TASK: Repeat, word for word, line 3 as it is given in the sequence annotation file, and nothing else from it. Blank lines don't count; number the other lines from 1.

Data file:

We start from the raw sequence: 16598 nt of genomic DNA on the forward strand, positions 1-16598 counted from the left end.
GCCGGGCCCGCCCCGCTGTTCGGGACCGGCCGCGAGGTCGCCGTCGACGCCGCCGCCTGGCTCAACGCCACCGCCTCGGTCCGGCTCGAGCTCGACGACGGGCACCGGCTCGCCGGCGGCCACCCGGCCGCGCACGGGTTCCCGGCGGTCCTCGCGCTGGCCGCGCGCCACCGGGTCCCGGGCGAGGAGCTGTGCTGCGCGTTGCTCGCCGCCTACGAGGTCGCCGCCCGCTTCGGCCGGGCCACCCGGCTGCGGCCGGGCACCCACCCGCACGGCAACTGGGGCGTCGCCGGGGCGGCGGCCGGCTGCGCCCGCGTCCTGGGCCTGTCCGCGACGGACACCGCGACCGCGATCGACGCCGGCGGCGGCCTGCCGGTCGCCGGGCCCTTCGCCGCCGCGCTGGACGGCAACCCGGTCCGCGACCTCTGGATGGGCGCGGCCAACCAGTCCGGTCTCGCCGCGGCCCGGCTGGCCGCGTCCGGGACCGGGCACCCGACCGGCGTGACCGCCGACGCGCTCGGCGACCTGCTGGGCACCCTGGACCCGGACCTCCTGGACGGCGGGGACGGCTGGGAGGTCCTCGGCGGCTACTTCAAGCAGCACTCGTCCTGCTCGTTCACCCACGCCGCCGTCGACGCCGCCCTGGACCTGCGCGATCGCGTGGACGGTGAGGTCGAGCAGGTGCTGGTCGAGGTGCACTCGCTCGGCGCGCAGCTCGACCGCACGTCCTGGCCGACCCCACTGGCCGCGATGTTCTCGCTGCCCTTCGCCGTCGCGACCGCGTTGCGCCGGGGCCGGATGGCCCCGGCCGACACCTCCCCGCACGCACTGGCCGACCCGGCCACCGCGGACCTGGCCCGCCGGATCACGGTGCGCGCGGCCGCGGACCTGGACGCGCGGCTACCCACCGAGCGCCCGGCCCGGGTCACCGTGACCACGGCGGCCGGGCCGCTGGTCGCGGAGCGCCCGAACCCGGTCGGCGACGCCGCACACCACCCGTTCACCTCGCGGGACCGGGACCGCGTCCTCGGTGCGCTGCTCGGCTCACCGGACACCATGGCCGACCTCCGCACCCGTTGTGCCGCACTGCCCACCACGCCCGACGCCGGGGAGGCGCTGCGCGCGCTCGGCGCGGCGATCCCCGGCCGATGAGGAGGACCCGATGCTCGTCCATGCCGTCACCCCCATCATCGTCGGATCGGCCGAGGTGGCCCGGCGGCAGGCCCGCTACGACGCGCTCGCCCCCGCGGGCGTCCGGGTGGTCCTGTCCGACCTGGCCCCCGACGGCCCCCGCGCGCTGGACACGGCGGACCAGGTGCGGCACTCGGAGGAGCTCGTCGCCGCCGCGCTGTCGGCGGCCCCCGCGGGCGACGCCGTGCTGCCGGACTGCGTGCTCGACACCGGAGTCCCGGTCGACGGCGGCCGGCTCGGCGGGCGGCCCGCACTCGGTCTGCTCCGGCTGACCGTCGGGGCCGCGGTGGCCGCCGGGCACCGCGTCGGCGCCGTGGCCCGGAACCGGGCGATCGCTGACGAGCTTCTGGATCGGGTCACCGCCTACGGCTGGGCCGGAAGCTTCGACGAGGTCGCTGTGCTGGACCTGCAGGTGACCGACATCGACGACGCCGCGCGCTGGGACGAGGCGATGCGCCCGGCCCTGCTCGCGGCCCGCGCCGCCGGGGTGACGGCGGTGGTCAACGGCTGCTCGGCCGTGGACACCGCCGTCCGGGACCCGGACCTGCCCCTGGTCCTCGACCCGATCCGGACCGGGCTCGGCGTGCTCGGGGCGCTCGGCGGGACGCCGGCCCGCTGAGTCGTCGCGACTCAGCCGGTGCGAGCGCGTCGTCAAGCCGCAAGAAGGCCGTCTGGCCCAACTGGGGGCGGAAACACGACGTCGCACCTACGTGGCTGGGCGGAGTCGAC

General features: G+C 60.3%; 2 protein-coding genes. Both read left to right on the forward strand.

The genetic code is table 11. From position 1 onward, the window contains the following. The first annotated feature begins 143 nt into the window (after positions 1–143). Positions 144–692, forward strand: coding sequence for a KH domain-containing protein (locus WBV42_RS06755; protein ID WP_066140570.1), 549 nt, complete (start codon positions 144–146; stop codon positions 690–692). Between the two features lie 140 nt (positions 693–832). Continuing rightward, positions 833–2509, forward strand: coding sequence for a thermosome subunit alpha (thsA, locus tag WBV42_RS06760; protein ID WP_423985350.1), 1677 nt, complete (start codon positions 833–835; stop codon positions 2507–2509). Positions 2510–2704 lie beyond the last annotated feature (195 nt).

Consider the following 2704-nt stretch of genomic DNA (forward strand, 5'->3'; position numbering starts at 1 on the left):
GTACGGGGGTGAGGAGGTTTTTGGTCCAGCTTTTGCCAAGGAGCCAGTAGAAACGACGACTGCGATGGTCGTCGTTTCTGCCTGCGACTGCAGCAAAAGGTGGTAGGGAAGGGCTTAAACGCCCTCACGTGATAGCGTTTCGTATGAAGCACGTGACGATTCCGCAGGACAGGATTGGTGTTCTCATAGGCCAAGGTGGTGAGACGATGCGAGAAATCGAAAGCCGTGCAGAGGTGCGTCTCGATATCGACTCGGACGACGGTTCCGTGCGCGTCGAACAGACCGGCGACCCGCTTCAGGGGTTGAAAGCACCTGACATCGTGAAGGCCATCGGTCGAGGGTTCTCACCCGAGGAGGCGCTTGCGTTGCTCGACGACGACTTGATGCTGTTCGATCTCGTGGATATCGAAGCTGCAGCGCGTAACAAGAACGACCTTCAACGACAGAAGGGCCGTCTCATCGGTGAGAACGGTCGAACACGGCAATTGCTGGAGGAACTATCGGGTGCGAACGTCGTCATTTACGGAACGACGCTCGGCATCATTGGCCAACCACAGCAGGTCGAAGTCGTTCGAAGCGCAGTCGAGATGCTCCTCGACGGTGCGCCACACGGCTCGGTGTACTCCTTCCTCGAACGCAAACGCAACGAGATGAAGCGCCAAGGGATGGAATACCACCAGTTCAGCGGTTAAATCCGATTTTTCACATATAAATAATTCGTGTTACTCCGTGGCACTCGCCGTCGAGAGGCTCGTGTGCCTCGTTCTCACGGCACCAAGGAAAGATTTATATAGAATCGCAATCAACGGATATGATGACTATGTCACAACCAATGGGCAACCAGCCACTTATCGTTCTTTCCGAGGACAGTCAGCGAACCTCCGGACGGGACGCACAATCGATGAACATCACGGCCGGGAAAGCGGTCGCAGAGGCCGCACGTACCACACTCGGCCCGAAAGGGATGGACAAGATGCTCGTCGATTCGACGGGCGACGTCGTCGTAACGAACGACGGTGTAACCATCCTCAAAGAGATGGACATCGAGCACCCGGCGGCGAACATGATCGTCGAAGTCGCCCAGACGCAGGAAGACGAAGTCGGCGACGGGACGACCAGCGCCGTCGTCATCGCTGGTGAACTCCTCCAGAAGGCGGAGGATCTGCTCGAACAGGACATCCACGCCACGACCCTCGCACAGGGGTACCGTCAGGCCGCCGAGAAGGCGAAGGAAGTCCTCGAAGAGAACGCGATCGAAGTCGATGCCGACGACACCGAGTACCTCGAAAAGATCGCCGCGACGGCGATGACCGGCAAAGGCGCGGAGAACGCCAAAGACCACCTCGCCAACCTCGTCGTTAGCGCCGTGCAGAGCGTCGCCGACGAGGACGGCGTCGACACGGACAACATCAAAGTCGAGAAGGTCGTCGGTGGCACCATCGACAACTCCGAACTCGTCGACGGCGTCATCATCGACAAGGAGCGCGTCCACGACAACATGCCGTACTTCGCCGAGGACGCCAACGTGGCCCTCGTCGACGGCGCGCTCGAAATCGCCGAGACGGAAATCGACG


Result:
General features: G+C 60.3%; 2 protein-coding genes. Both read left to right on the forward strand.